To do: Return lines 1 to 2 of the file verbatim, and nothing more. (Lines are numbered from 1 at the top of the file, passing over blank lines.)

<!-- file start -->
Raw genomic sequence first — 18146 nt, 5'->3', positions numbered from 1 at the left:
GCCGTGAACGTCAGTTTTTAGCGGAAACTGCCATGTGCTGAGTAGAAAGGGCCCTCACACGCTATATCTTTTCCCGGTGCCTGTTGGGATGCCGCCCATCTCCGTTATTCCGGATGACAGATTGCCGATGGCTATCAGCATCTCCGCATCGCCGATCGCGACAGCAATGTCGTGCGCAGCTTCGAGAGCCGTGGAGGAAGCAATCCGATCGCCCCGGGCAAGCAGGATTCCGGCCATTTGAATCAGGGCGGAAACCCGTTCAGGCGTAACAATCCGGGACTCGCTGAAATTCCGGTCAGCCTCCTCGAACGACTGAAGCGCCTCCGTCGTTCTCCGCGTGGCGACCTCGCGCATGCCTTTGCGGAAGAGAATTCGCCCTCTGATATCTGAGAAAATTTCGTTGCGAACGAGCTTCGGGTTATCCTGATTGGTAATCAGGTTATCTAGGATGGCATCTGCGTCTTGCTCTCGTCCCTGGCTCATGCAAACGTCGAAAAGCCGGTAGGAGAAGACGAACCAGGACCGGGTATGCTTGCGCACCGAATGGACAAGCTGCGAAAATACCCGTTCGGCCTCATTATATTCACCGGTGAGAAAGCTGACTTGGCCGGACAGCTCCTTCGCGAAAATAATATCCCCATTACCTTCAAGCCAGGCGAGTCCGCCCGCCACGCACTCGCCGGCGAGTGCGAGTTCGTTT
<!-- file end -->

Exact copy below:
Raw genomic sequence first — 18146 nt, 5'->3', positions numbered from 1 at the left:
GCCGTGAACGTCAGTTTTTAGCGGAAACTGCCATGTGCTGAGTAGAAAGGGCCCTCACACGCTATATCTTTTCCCGGTGCCTGTTGGGATGCCGCCCATCTCCGTTATTCCGGATGACAGATTGCCGATGGCTATCAGCATCTCCGCATCGCCGATCGCGACAGCAATGTCGTGCGCAGCTTCGAGAGCCGTGGAGGAAGCAATCCGATCGCCCCGGGCAAGCAGGATTCCGGCCATTTGAATCAGGGCGGAAACCCGTTCAGGCGTAACAATCCGGGACTCGCTGAAATTCCGGTCAGCCTCCTCGAACGACTGAAGCGCCTCCGTCGTTCTCCGCGTGGCGACCTCGCGCATGCCTTTGCGGAAGAGAATTCGCCCTCTGATATCTGAGAAAATTTCGTTGCGAACGAGCTTCGGGTTATCCTGATTGGTAATCAGGTTATCTAGGATGGCATCTGCGTCTTGCTCTCGTCCCTGGCTCATGCAAACGTCGAAAAGCCGGTAGGAGAAGACGAACCAGGACCGGGTATGCTTGCGCACCGAATGGACAAGCTGCGAAAATACCCGTTCGGCCTCATTATATTCACCGGTGAGAAAGCTGACTTGGCCGGACAGCTCCTTCGCGAAAATAATATCCCCATTACCTTCAAGCCAGGCGAGTCCGCCCGCCACGCACTCGCCGGCGAGTGCGAGTTCGTTT